I can only hope that we in Arkansas are soon blessed with a Bishop like Archbishop Burke . The traditional Mass is sure to reinstill respect and devotion to the Blessed Sacrament.

Anonymous said...

Yes indeed, thank God for the Good archbishop Burke. As a pre-Vat I often feel nostalgic for the old form of the Mass. I remember all the prayers that the congregation said - or which altar servers answered on our behalf. I remember coaching altar boys so they could answer correctly. I still have an old Missal and love to read the prayers of the Faithful. I get annoyed when people say that
father has his back to the people. I see it as we are all facing the same way in the offering of this most holy sacrament.

I like the Novus Ordo too; enjoy the vernacular. My problem is that of the 4 or 5 Eucharistic prayers, priests religiously chooses the second (shortest)one and a person hasn't really got time to kneel down, and get recollected before we are pronouncing the "Mystery of Faith". What's the rush? The Pope is right - some of it has been 'hard to bear' for sure.

I hope our local Bishop is open to the Latin Mass but I 'hae me dooots.'

Anonymous said...

The apostolic letter of Pope Benedict XVI instructs a parish priest to accept the requests of a "stable group of faithful" to celebrate the Tridentine Mass. However, it does not say that a pastor must wait until this happens.

Many young people do not attend Mass. If the Tridentine Mass were celebrated, perhaps some would come out of curiosity. Once the experience its richness and beauty, they might come again and again.

Anonymous said...

I believe JOhn Paul II would approve of Benedict's very unpopular decision. In fact, I suspect that it was a subject often discussed between them. It was not the right pronouncement for the global pope to make. It is the right announcement for an older pope who will continue to make politically incorrect statements, bt ones which many of us deeply agree with. As far as the Mass goes, my husband only attends Mass the very few times we go to Europe where , in HUngary, churches haven't figured out all the goofy stuff to impose on the liturgy. Here, my husband feels like he's at some performance when he rarely attends Mass. Even early morning sees people running around like idiots pumping hands , hugging, talking, socializing. In Hungary, this is eithe not done or done with great reverance. NOt a sound is heard in churches as people exit and silent prayer is still possible. Since the abolishment of the "low Mass" of pre-VatII days, people whose spirituality is more private have not had a plce in this church. Thank God for Benedict, for opening the Church again to ALl of us, where traditional believers and orthodox Catholics had no place; for too many years, the only people the RCatholic church really seemed to welcome were those who were way out - way out of line doctrinally, morally, litergically.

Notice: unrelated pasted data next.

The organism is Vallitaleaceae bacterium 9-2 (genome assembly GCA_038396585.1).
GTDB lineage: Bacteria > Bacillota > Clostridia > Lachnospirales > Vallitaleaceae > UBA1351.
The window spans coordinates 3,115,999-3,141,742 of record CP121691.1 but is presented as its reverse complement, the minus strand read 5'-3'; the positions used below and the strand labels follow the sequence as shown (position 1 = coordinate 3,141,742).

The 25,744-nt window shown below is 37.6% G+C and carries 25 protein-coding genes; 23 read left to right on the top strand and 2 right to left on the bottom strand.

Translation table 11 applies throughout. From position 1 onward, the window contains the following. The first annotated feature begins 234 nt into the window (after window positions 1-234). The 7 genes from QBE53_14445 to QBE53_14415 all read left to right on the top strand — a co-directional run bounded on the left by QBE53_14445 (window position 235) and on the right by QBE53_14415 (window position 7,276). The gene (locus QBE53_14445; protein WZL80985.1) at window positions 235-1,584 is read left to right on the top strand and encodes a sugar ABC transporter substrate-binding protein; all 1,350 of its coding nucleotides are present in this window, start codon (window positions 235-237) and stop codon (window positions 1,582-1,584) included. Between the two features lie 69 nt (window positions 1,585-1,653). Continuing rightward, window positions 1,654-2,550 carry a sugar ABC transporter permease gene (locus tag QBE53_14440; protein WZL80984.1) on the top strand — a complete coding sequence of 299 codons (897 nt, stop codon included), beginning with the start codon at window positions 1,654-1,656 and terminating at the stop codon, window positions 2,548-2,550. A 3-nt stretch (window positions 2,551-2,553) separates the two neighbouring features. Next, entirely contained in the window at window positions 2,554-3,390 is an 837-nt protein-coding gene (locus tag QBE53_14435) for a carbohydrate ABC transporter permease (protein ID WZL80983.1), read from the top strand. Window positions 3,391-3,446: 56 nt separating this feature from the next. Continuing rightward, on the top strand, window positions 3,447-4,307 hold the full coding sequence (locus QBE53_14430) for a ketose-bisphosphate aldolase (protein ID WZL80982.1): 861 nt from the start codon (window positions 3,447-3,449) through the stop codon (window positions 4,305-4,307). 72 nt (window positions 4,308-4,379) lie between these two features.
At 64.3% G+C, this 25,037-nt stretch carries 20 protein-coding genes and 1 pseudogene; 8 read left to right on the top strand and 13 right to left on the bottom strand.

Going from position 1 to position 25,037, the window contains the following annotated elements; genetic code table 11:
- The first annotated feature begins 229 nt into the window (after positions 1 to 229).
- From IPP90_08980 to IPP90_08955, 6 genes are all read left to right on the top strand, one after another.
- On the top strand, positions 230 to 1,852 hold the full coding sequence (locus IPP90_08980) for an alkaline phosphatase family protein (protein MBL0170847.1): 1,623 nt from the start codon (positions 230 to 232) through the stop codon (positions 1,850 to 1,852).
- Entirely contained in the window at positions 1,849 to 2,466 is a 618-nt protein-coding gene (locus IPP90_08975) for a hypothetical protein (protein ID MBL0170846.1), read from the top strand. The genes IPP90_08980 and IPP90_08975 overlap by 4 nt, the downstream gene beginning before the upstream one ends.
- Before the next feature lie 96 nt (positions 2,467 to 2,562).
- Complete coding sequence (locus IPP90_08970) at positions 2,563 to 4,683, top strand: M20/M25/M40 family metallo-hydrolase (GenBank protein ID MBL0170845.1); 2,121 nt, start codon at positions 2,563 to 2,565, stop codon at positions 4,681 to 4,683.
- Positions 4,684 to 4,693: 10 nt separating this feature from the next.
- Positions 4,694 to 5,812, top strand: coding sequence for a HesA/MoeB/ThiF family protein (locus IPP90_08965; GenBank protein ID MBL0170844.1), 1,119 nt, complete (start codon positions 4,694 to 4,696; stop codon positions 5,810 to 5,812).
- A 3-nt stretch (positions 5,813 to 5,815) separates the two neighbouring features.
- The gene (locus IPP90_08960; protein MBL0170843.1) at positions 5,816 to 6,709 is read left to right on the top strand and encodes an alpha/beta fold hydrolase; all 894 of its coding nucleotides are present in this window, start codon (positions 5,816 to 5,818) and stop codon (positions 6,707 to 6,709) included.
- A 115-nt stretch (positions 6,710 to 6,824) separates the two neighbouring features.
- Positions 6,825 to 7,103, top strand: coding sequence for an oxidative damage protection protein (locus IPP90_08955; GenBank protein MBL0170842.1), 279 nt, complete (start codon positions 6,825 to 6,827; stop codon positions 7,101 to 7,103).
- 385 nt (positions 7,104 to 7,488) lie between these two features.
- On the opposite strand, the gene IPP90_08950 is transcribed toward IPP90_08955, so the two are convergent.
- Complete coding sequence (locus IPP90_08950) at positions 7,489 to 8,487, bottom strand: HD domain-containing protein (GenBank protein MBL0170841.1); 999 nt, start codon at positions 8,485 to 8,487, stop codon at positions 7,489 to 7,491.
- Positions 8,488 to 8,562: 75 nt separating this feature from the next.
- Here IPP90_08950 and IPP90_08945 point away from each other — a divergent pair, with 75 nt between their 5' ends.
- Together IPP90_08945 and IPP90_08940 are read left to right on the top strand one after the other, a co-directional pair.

wolftracker said...

Congrats on the link. Once again to you instead of the original source. You're a genius. SD did not want my church signs. :(

The archbishop writes with the clarity of saint. Of course.

Anonymous said...

We all as good Catholic Christians want to come closer to Jesus, and all the faithful. Vatican II was a great hallmark in our history, and we have grown together as Church. The truth of Vatican Council II is still alive. And the unity of the Mass in the venacular for all of the world was a great deed. There is room in our church for Latin Masses, and the venacular.

Athelstane said...

Notice how positive and proactive the archbichop is in his comments? Notice how it contrasts with the comments made of certain other bishops (alas)?

If a priest wishes to celebrate the classical usage, his grace the archbishop does not suggest that there will be an exam on Latin and rubrics. No, he sugests that the archdiocese will help the priest learn what he needs to know, to give him the help he needs. And, further, that the seminary will proactively start training all seminarians in the usage going forward.

THIS is an obedient and full reception of the Pope's motu proprio.

Anonymous said...

What a fantastic Archbishop. Please, please, can we have him in Scotland?

Anonymous said...

The Most Reverend is intelligent, and cautious. Forty years of ambiguity, and retains a sense of Catholicism. When Vatican II is seen in light of Sacred Tradition it must yield to the Fathers, Doctors, and Saints, and Martyrs of the one True Church. The Roman Catholic Church. Lean on Sacred Tradition, and the truth shall set you free. God Bless St. Athanasius, St. Pope Pius X, and surely, most purely, Our Beautiful and forceful Queen Mother in Heaven.

Anonymous said...

He sounds like a great Bishop! Praise be to Jesus Christ!